"The position, then, might thus be summed up : When a law is impugned on the ground that it is ultra vires the powers of the legislature which enacted it, what has to be ascertained is the true character of the legislation. To do that, one must have regard to the enactment as a whole, to its objects and to the scope and effect of its provisions. If on such examination it is found that the legislation is in substance one on a matter assigned to the legislature, then it must be held to be valid in its entirety, even though it might incidentally trench on matters which are beyond its competence. It would be quite an erroneous approach to the question to view such a statute not as an organic whole, but as a mere collection of sections, then disintegrate it into parts, examine under what heads of legislation those parts would severally fall, and by that process determine what portions thereof are intra vires, and what are not." (at page 410)
Section 79(3)(b) has to be read down to mean that the intermediary upon receiving actual knowledge that a court order has been passed asking it to expeditiously remove or disable access to certain material must then fail to expeditiously remove or disable access to that material. This is for the reason that otherwise it would be very difficult for intermediaries like Google, Facebook etc. to act when millions of requests are made and the intermediary is then to judge as to which of such requests are legitimate and which are not. We have been informed that in other countries worldwide this view has gained acceptance, Argentina being in the forefront. Also, the Court order and/or the notification by the appropriate Government or its agency must strictly conform to the subject matters laid down in Article 19(2). Unlawful acts beyond what is laid down in Article 19(2) obviously cannot form any part of Section 79. With these two caveats, we refrain from striking down Section 79(3)(b).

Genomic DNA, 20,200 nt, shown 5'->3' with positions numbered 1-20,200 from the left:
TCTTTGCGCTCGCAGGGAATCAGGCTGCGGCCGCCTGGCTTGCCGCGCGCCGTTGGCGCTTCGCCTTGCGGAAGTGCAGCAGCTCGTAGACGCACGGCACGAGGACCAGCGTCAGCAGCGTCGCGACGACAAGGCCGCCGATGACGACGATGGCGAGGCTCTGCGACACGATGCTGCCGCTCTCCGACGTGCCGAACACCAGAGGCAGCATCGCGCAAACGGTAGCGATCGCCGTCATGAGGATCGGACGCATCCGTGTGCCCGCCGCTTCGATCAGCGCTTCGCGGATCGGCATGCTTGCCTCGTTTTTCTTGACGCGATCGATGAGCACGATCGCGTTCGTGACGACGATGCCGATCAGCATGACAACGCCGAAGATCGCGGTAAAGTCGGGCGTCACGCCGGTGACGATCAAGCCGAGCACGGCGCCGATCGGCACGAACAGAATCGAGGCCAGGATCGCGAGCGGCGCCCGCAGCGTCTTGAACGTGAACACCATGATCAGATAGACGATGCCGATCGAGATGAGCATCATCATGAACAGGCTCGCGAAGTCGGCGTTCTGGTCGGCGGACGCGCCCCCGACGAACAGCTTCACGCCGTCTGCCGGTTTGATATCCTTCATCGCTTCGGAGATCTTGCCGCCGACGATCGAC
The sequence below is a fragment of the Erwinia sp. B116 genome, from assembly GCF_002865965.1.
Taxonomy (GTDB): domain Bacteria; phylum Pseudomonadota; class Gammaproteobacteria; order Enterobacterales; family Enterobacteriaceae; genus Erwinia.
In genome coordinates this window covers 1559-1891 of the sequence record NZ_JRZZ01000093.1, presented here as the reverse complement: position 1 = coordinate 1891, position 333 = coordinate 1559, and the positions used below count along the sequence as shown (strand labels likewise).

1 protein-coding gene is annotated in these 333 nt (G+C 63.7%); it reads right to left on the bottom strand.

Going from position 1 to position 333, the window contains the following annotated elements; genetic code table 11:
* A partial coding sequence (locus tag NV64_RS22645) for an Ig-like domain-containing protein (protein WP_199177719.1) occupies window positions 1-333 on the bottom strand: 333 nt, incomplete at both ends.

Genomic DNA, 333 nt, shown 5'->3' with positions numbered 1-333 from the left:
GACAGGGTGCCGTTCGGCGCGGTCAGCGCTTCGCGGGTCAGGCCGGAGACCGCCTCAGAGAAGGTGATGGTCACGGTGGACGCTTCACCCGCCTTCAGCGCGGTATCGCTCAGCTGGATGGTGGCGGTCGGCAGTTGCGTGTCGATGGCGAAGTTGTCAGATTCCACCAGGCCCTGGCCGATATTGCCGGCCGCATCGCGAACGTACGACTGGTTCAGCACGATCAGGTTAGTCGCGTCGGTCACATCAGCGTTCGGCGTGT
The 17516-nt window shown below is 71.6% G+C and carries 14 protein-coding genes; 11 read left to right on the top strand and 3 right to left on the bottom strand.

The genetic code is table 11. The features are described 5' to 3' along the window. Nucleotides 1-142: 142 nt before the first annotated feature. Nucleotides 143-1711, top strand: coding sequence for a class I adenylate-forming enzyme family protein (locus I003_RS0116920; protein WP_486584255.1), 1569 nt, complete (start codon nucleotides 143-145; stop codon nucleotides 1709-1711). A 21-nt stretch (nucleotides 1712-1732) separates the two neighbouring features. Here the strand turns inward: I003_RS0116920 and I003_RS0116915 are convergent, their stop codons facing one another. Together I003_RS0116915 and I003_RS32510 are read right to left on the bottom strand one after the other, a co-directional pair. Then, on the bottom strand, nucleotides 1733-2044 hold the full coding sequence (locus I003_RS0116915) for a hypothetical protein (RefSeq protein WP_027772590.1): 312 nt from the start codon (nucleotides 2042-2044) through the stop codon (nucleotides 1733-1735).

The learned Additional Solicitor General informed us that it is a common practice worldwide for intermediaries to have user agreements containing what is stated in Rule 3(2). However, Rule 3(4) needs to be read down in the same manner as Section 79(3)(b). The knowledge spoken of in the said sub-rule must only be through the medium of a court order. Subject to this, the Information Technology (Intermediaries Guidelines) Rules, 2011 are valid.
In conclusion, we may summarise what has been held by us above:
Section 66A of the Information Technology Act, 2000 is struck down in its entirety being violative of Article 19(1)(a) and not saved under Article 19(2).
Section 69A and the Information Technology (Procedure & Safeguards for Blocking for Access of Information by Public) Rules 2009 are constitutionally valid.
Section 79 is valid subject to Section 79(3)(b) being read down to mean that an intermediary upon receiving actual knowledge from a court order or on being notified by the appropriate government or its agency that unlawful acts relatable to Article 19(2) are going to be committed then fails to expeditiously remove or disable access to such material. Similarly, the Information Technology "Intermediary Guidelines" Rules, 2011 are valid subject to Rule 3 sub-rule (4) being read down in the same manner as indicated in the judgment.
Section 118(d) of the Kerala Police Act is struck down being violative of Article 19(1)(a) and not saved by Article 19(2).
Supreme Court of India
Papnasam Labour Union vs Madura Coats Ltd on 8 December, 1994